From my experience, smacking it with a hammer will only pack it in tighter. The whole problem was the Superplasticizers they were using. They wanted the concrete to flow like it was wet without adding water to it. That is something you do when truck pouring. Pumping is the alternative to using Super P. They should not be used together. Sure enough when they stopped using it, everything worked well.
Superplasticizers are also known as high range water reducers. Basically it’s juice you put in concrete to make it temporarily act as if you added a lot of water but without actually adding any water. It will increase the slump for a short period of time making it easier to place. Since you are not having to add water then you are not decreasing the cement to water ratio thereby reducing the final compressive strength of the concrete. Mechanical means can be used as well suck as using vibrators or pumps.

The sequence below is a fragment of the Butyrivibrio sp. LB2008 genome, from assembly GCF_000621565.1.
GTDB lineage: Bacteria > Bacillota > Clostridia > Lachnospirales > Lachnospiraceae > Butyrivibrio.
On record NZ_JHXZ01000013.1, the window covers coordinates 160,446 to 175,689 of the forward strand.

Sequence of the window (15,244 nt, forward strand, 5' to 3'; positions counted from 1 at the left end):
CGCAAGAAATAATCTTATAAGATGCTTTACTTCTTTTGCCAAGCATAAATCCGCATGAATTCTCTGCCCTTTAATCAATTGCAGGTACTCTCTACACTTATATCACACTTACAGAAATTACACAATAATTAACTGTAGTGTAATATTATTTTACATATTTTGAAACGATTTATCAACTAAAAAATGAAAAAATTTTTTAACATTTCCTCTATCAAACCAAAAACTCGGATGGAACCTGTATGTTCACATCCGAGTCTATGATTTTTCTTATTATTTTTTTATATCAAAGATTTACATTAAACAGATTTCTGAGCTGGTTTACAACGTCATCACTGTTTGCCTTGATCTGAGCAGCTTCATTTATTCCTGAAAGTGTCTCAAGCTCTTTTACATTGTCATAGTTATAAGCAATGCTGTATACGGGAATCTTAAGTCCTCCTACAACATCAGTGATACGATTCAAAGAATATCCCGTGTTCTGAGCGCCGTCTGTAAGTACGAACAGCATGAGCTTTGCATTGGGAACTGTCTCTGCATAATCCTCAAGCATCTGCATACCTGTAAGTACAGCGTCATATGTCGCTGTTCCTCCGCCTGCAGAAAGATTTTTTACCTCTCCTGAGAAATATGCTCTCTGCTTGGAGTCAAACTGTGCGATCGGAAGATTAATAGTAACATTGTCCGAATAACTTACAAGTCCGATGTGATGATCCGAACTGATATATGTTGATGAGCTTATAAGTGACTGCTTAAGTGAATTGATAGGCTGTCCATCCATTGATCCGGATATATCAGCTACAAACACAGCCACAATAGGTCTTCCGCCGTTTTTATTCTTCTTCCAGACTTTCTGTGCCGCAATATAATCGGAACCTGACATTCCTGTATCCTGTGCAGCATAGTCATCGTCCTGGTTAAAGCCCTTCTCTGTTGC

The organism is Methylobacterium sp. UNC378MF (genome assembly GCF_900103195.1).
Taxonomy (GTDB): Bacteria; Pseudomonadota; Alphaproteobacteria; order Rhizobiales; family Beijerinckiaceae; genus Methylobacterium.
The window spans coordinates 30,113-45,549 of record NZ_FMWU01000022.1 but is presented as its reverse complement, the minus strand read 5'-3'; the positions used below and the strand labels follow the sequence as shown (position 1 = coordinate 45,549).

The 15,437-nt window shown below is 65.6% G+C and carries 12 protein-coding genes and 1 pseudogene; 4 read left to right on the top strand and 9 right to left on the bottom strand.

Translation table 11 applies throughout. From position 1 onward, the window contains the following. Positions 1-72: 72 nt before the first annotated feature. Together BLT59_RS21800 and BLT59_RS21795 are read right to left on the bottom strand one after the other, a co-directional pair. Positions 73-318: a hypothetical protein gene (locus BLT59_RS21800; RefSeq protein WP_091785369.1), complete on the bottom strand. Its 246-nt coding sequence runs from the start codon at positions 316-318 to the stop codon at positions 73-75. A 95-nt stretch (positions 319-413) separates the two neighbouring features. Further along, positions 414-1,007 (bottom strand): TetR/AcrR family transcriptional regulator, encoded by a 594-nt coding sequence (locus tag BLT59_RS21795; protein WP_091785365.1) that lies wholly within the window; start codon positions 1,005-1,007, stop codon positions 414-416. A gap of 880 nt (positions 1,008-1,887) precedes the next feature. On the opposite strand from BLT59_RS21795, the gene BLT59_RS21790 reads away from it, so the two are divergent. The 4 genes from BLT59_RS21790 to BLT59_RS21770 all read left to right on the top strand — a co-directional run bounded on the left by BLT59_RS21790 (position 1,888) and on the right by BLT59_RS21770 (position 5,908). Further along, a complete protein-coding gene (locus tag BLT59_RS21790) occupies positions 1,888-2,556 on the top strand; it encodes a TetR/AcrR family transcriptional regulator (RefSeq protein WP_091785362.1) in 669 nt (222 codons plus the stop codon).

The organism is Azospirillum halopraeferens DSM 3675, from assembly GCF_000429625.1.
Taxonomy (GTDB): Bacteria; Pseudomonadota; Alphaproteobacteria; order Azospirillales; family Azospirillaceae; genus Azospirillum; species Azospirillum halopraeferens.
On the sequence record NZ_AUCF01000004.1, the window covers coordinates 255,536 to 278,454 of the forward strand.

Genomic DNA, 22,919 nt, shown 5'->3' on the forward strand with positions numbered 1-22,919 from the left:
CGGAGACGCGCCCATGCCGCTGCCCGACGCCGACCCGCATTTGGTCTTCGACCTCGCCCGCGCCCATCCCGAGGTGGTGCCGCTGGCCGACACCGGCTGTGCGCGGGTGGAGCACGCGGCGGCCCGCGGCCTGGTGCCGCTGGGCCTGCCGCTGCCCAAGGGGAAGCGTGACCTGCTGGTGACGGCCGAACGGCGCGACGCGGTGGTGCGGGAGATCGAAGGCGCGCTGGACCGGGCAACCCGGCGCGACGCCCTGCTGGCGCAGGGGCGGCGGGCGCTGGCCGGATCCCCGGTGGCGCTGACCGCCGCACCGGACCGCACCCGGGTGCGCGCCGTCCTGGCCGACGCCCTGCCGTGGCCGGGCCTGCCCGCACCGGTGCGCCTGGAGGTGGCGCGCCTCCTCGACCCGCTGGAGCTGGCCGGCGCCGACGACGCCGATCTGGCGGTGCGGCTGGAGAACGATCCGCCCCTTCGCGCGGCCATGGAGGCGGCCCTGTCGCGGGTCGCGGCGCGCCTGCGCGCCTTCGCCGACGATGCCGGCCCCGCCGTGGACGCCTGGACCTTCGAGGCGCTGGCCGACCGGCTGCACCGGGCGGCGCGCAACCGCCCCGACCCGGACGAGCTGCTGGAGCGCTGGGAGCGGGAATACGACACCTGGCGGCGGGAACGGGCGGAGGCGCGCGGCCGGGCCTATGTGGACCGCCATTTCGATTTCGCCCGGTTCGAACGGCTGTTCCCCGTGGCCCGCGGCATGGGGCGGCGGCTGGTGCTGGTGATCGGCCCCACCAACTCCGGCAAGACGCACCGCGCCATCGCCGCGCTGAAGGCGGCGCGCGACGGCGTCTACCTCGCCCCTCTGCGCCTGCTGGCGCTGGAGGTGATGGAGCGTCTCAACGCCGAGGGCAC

On the flip side of that coin is the explanation that the more water you add to concrete beyond the desired cement to water ratio the weaker the concrete’s final compressive strength will be. So a good rule of thumb is to maintain the proper compressible strength but have a higher “slump”, use a mix with more cement. Instead of 3000lb mix at a 4 inch slump you use a 3500lb mix at a 6 inch slump. They were using 5000lb mix for an application that could probably have been done with a 4000lb mix at a 6 inch slump. So personally I think trying to maintain a low slump using the water reducer Super P was just a waste. We were not truck pouring so a higher apparent slump was not needed to achieve what the pump does naturally.
The slump of concrete is how far a cone made of concrete “slumps” down from a 12 inch height. The wetter the concrete the easier it flows and therefore the more the cone will fall. A 1 inch fall, or slump, means the mix is tight and probably very close to the maximum cement to water ratio which dictates the final compressive strength. A 12 inch slump means you have a puddle of self leveling concrete that is easy to work with as no raking is needed but it will probably have no strength left of the original design strength.